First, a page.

by John Constantine
I hear the same complaint every summer: why are there so many sequels!? Don’t these movie-maker people have any original ideas? How about some new movies already? Look, everyone. Sequels are awesome. We’ve known this about popular fiction since popular fiction was invented. Long before Optimus Prime rolled out in “Transformers: Revenge of the Fallen,” creators and audiences have been itching to return to their favorite characters and stories.
Just look at Cervantes. The guy created the modern novel. His "Don Quixote" was the 17th century equivalent to the summer blockbuster. Know what the guy did ten years after writing it? He wrote part two! Continuing adventures are coded into the very DNA of modern entertainment. The only problem is that they rarely live up to their predecessors. Here are the five movie sequels that not only met expectations, but exceeded them.
In film, a boiler-plate sequel is the exact same thing, just MORE of it. Louder. Bigger. Again, more. James Cameron’s “Aliens” is the exception to the rule. Ridley Scott’s “Alien” was a film about isolation under duress in the terrifying expanse of open space, virtues I lauded just last month. “Aliens” is about being under siege by an unstoppable force. It’s got the louder and bigger parts of the sequel down pat, but it’s far from the same thing. The crew of the Sulaco could barely survive a single xenomorph being in their midst. In Cameron’s sequel, we have a full team of trained soldiers beset by hundreds of space monsters. It expands the franchise’s universe, enriches returning hero Ripley’s character and scares its audience in entirely new ways.
“The Empire Strikes Back” is everything the “Star Wars” prequels aren’t. It’s subtle, scary, desperate, grand, and sexy. It’s no wonder then that it’s the one entry in the venerable space opera series that George Lucas had the least to do with. Writers Leigh Brackett and Lawrence Kasdan made Han Solo, Princess Leia, Luke Skywalker and Darth Vader more than the simple character archetypes they were in “A New Hope,” imbuing them with humanity and flaws we never knew they had. Director Irvin Kershner showed us a galaxy at war that was more awe-inspiring, dangerous, and alive than anything we’ve ever seen on that desert planet called Tatooine. (Note: “Empire” is the only “Star Wars” movie that never shows Tatooine.) “Empire” is the best sequel... hell, since Homer wrote “The Odyssey.” Yeah, I went there.
“Gremlins” is a vintage ‘80s movie, the sort of fantasy that could not have been made during any other era of film. It’s funny and scary, unsettling and heartwarming simultaneously. One second you’re watching a little green bugger try to stab a housewife and the next, you’re watching him sing along to “Snow White.” It’s weird as hell. It isn’t even close to as weird as “Gremlins 2: The New Batch”.
At the start of “Gremlins 2”, it seems like the movie’s going to be nothing more than Gremlins-In-New-York instead of Gremlins-In-Smalltown-USA. Then it turns into a schizophrenic social satire about early ‘90s consumer culture and Dadaist humor. The movie can be summed up perfectly in one two-minute scene: a dude dressed like Grandpa Munster interviews a hyper-intelligent, English-speaking gremlin wearing glasses. In the middle of the interview, Brain Gremlin says that all he wants is civilization. Then he shoots another gremlin in the face. MADNESS!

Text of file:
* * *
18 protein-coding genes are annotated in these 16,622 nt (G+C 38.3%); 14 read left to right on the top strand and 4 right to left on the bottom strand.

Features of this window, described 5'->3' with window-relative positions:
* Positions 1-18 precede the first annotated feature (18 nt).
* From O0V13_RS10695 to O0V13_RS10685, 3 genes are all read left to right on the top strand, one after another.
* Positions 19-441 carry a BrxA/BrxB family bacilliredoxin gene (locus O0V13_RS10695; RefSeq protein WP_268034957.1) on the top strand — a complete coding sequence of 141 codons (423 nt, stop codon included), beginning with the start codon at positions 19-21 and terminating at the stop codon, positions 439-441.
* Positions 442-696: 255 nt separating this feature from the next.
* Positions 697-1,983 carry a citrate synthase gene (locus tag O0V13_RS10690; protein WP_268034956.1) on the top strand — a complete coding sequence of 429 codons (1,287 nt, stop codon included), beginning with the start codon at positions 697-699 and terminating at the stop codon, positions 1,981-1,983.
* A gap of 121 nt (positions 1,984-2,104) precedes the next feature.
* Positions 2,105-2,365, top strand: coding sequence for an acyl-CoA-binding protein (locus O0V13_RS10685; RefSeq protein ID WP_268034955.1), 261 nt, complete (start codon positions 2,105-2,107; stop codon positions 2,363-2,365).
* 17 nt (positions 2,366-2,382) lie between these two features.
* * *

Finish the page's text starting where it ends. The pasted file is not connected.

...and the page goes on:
The first “Toy Story” made Pixar’s reputation as great filmmakers at the forefront of digital animation. Woody (Tom Hanks) and Buzz Lightyear’s (Tim Allen) adventure was thrilling, fun and funny stuff. “Toy Story 2” proved Pixar's place as the best storytellers in American animation. It’s an adventure, just like the first flick, but it’s about so much more. The first “Toy Story” focused on the importance of friendship and the acceptance of change.
In “Toy Story 2,” when Woody is kidnapped because he’s a collectible, he’s confronted by characters like Jessie (Joan Cussack) and Stinky Pete (Kelsey Grammer), toys long-past their prime and forgotten by their previous owners. It’s about impermanence, aging and how to find your purpose in life, and it’s a story told through the metaphor of a toy’s purpose. Every Pixar movie since has been a masterpiece, but none of them have matched “Toy Story 2”’s raw emotional impact and heart.
Ha! Gotcha! Bet you thought this was going to be another genre movie here at the end. You’re forgiven for the expectation. After all, most sequels are made for genre movies. Sci-fi epics, fantasy adventures, silly comedies and animated romps. Drama and romance, as forms of storytelling, don’t lend themselves as well to serialization because they need defined beginnings and endings to have the most impact.
Richard Linklater’s “Before Sunset” continuation of a beautiful love story is great precisely because it renders its beginning and ending as ambiguous. The movie was made and takes place ten years after “Before Sunrise.” “Sunrise”’s romance between Jesse (Ethan Hawke) and Celine (Julie Delpy) was one of infatuation; two young lovers meet, must separate, and we naively believe that they will end up together because love conquers all. In “Sunset”, we find that Jesse and Celine never had the picture-perfect romance the audience imagined for them and they’ve grown into complicated adults. We never get all the details of where they’ve been for ten years and the movie ends without us ever finding out if they end up together. What we get is a story that is every bit as complex, melancholic, sweet and serious as love. Go rent it right now.